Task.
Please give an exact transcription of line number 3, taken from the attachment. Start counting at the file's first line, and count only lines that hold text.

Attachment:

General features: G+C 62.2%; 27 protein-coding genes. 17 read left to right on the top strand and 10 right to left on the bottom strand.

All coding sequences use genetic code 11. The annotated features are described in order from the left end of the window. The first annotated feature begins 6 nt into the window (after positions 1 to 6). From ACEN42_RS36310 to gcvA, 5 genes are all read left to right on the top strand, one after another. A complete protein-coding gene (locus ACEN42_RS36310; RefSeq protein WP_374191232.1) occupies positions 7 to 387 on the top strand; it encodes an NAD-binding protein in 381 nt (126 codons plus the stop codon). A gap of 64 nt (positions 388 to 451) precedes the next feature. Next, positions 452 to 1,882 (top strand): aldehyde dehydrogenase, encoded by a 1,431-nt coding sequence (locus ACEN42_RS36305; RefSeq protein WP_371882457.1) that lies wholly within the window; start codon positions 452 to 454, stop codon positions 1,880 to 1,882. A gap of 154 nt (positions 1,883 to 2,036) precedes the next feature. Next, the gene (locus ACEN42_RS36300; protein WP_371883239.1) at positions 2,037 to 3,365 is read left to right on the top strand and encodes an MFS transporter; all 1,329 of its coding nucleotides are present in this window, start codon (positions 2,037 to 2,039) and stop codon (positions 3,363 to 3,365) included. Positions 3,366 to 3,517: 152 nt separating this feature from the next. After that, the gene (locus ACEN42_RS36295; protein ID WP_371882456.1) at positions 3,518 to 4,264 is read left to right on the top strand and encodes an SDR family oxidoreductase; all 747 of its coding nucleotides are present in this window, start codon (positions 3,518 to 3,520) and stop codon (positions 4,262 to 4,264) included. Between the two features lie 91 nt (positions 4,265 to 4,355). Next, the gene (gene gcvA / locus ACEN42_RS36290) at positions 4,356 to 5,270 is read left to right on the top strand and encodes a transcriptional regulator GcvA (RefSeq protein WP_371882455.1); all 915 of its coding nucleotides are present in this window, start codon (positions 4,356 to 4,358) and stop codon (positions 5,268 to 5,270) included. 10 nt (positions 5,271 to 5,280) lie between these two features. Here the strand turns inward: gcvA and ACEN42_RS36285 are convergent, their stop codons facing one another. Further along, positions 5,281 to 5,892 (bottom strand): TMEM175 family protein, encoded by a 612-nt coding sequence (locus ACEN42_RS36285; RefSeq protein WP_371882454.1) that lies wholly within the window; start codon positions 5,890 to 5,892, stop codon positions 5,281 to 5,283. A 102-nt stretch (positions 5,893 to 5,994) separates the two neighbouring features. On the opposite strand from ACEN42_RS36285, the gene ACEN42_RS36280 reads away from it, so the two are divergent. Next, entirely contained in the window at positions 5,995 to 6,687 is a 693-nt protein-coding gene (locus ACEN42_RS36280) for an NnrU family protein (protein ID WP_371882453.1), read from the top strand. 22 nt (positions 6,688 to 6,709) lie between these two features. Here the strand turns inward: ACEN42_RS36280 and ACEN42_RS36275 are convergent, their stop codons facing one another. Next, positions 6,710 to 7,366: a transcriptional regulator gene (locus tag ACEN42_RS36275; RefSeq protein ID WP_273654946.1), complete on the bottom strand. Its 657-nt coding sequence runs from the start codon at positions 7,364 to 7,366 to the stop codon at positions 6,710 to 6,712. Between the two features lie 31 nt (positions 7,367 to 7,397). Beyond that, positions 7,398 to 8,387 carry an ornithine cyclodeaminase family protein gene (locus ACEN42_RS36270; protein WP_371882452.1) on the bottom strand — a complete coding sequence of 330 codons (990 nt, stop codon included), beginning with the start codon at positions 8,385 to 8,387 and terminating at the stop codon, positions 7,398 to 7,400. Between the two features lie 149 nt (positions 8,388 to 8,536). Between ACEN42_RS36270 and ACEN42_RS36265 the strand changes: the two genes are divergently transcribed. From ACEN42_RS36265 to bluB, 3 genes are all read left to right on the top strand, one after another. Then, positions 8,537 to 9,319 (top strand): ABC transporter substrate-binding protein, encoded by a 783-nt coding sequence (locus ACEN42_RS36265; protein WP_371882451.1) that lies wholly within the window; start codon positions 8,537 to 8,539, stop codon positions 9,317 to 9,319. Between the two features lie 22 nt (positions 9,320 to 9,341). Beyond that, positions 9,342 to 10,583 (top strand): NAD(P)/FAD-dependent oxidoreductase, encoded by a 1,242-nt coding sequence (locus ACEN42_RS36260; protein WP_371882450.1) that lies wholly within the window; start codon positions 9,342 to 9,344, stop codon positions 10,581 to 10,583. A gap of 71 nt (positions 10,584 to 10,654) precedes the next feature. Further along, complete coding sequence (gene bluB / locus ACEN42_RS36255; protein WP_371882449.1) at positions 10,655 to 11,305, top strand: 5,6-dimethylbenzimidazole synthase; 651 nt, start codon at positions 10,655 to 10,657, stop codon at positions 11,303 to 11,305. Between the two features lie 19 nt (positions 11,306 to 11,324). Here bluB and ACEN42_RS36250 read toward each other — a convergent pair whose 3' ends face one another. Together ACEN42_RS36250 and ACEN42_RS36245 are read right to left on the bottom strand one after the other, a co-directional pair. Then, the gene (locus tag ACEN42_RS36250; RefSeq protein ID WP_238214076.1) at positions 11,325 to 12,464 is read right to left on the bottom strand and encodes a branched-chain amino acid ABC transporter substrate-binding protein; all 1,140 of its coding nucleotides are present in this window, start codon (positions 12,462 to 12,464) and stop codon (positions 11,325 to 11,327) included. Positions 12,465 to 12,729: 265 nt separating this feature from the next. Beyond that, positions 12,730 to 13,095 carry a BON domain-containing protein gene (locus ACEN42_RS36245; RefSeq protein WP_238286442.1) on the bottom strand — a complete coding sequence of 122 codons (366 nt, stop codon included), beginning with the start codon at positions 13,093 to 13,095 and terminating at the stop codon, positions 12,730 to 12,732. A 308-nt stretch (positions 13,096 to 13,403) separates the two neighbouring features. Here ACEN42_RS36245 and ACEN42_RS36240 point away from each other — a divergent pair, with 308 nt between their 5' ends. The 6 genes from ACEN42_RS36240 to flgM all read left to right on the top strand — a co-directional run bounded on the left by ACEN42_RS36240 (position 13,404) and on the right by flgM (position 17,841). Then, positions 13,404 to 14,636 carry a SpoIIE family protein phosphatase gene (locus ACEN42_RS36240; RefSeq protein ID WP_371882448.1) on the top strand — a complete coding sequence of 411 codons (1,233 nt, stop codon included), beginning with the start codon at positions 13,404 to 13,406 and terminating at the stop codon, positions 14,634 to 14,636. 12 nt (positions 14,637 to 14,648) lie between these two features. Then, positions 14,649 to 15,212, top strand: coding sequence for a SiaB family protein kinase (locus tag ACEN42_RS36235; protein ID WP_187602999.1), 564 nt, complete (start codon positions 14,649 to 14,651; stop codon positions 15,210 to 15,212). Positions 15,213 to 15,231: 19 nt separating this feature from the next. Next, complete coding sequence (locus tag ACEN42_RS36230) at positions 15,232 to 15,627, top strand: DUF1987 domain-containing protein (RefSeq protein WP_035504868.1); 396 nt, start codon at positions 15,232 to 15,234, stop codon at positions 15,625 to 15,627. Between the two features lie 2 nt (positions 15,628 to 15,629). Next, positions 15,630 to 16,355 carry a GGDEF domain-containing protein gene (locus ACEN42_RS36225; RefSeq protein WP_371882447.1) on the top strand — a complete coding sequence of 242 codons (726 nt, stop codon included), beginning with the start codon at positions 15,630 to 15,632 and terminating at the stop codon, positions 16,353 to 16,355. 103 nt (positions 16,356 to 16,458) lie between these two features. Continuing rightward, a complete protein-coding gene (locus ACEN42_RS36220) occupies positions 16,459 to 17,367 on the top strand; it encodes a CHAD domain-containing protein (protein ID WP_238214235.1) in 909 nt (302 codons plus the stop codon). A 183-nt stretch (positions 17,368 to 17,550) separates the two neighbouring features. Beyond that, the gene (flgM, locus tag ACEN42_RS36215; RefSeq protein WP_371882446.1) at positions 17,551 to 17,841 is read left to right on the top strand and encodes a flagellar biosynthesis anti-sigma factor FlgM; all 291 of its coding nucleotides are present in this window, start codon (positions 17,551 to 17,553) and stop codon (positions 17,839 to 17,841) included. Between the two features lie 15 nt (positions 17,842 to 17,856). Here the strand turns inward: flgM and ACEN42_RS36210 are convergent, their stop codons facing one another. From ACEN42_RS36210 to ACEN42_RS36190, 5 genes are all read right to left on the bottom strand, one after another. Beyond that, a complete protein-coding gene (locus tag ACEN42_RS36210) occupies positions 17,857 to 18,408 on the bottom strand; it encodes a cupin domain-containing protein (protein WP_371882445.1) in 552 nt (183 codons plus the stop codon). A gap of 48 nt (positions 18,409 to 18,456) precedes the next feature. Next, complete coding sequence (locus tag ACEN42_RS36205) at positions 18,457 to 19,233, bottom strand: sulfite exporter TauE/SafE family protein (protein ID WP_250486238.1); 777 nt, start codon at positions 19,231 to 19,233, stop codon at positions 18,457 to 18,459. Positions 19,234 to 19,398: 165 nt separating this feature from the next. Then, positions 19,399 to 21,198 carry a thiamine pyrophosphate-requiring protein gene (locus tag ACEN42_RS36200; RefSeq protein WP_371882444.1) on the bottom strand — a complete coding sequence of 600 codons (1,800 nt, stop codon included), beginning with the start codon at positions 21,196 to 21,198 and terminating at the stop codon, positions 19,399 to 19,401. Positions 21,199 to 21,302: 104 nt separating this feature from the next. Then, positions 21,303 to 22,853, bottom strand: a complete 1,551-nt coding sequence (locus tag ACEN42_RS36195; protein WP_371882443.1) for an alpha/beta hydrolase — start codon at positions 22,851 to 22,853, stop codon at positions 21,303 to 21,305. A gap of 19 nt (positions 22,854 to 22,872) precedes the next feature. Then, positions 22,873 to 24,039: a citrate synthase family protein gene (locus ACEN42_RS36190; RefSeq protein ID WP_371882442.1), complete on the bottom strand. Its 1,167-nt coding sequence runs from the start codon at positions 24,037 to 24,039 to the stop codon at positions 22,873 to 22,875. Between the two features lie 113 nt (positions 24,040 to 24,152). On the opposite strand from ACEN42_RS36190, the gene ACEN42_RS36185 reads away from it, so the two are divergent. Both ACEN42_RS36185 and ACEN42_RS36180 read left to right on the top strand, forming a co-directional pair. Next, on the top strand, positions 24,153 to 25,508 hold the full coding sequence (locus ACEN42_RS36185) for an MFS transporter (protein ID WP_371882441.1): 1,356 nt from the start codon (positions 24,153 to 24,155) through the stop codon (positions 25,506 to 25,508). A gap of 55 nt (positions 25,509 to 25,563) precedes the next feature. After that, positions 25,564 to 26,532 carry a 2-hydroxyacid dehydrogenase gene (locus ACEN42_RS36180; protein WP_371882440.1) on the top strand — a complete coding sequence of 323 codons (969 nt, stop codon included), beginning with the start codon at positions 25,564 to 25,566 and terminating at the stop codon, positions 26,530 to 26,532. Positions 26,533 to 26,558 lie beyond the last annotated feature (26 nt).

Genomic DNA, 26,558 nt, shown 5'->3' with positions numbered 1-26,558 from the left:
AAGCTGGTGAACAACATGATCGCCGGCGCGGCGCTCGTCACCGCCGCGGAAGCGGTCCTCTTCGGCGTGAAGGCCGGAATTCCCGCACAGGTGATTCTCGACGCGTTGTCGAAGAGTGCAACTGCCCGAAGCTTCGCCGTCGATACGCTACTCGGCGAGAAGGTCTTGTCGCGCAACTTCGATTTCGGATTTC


Genomic DNA, 26,558 nt, shown 5'->3' with positions numbered 1-26,558 from the left: